Let’s take a dive into the mind of New York Jets strong safety Jamal Adams when he’s reading a play-action pass.
Pure athleticism in this league only gets you so far. Every NFL player can play this game at the highest level.
What’s required are the things fans oftentimes don’t see on Sundays. The intangibles, including worth ethic and smarts, help the star player to an incredible degree. Possessing an astonishing football IQ helps, as well.
One man who knows it that incredibly well is Jamal Adams.
The New York Jets stud strong safety—the best at his position in the league—deploys an incredible football IQ to the point he’s seeing the football field similarly to Neo in the third Matrix. Blindfold the man; it would not matter. Instincts and feel would then take center stage.
Play recognition highlights Adams’s football IQ. When diagnosing plays, there’s nobody better in the game and today we’ll get inside his Matrix-type mind when playing defense against a play-action.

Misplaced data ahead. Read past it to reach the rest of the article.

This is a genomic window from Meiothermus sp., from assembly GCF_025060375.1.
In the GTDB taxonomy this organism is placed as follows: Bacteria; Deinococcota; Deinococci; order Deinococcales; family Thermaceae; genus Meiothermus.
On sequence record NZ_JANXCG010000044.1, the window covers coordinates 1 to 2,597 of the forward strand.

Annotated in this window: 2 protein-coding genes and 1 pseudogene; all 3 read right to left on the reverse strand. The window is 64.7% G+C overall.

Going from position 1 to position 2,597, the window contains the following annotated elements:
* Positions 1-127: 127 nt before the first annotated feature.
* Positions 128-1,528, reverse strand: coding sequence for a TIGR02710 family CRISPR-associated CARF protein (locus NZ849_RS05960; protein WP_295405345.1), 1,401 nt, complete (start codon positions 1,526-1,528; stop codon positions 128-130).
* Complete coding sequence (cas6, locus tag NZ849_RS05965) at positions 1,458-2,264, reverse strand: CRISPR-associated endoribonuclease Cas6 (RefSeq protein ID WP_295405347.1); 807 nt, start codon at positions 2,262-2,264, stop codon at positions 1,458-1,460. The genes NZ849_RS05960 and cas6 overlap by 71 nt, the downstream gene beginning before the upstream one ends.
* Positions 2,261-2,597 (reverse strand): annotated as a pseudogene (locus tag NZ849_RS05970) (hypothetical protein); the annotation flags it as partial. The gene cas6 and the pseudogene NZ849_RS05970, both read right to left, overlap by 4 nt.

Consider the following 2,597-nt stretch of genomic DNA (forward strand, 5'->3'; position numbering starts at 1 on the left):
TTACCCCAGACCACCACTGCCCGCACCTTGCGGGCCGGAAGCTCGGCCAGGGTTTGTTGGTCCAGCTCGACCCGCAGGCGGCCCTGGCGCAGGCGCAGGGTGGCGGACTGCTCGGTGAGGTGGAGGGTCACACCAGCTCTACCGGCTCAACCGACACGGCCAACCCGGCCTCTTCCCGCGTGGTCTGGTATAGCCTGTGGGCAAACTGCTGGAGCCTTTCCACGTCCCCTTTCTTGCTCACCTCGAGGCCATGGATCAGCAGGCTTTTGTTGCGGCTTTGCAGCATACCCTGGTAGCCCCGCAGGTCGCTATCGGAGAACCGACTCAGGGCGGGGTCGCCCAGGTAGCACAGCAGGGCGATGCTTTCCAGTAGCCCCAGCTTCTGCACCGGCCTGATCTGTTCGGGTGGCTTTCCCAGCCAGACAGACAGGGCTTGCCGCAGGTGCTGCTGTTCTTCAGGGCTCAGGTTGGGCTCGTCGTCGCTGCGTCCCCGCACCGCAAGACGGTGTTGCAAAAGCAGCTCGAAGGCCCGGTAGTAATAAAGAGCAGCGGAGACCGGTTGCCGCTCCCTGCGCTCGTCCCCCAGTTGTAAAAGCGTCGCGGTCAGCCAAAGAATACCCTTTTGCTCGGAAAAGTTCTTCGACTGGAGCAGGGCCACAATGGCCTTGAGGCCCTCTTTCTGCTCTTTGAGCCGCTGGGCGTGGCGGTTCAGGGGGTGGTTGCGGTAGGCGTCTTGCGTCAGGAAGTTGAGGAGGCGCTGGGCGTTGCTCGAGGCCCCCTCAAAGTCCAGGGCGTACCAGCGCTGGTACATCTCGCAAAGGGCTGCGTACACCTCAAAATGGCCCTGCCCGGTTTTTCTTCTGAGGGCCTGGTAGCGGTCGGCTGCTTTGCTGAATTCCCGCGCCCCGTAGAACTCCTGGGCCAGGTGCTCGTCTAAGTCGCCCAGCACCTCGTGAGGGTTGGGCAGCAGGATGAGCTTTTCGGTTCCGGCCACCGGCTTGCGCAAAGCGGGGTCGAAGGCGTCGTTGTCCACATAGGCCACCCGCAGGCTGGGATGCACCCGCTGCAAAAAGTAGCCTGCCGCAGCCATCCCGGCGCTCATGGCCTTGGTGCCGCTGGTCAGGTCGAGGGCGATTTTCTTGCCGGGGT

- First-and-10 situation, 14-7 Jets, 7:55 remaining in the second quarter
- 21 personnel, Weak-I vs. 3-4, SS Box, CB Press, Single-High
The Giants dial-up a first-down play-action with just a three-man route concept. Pat Shurmur is hoping for protection upfront that’ll allow one of his two receivers to shake loose downfield while facing a one-on-one situation on the outside.
The safety valve comes in the form of the tight end, whose block-and-release is designed to free him up on the field-side flat.
It’s a Cover 1 all the way. Adams’s responsibility is the tight end. His positioning on this first down within the 3-4 base makes it, essentially, an old-school 5-3 look, which favors the Giants on a first-down play-action call.
Both corners are showing press. The top cornerback bails while the bottom runs. Marcus Maye is, of course, in a single-high angel look.